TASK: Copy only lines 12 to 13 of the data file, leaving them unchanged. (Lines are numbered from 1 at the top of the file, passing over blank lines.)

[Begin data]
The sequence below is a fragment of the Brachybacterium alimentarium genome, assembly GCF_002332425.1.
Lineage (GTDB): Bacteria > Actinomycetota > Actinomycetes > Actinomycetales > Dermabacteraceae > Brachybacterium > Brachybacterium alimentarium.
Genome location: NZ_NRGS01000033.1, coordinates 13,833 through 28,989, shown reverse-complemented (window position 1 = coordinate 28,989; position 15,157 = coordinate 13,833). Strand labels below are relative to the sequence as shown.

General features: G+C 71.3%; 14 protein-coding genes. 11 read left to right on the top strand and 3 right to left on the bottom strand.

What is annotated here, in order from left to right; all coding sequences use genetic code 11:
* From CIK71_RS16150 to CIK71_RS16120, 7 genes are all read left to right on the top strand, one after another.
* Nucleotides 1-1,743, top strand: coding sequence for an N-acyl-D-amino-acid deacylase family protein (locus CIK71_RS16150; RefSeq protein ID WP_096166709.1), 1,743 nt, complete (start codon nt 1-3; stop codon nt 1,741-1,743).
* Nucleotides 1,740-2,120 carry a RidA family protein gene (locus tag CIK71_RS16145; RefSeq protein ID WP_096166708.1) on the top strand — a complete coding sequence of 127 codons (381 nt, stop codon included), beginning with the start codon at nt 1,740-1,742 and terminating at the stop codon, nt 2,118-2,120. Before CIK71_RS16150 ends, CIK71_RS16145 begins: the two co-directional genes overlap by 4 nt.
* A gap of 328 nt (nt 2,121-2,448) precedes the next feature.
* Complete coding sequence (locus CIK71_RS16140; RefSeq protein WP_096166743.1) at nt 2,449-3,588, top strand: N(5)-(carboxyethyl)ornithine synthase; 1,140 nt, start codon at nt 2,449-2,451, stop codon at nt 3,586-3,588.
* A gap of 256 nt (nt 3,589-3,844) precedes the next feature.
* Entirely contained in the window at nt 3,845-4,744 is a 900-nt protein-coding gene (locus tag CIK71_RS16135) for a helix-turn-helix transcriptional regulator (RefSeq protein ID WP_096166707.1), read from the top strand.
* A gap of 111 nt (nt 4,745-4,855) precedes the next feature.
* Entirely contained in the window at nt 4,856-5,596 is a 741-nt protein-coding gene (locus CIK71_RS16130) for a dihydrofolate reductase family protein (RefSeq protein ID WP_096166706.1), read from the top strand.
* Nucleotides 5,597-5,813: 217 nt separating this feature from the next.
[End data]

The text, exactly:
* Entirely contained in the window at nt 3,845-4,744 is a 900-nt protein-coding gene (locus tag CIK71_RS16135) for a helix-turn-helix transcriptional regulator (RefSeq protein ID WP_096166707.1), read from the top strand.
* A gap of 111 nt (nt 4,745-4,855) precedes the next feature.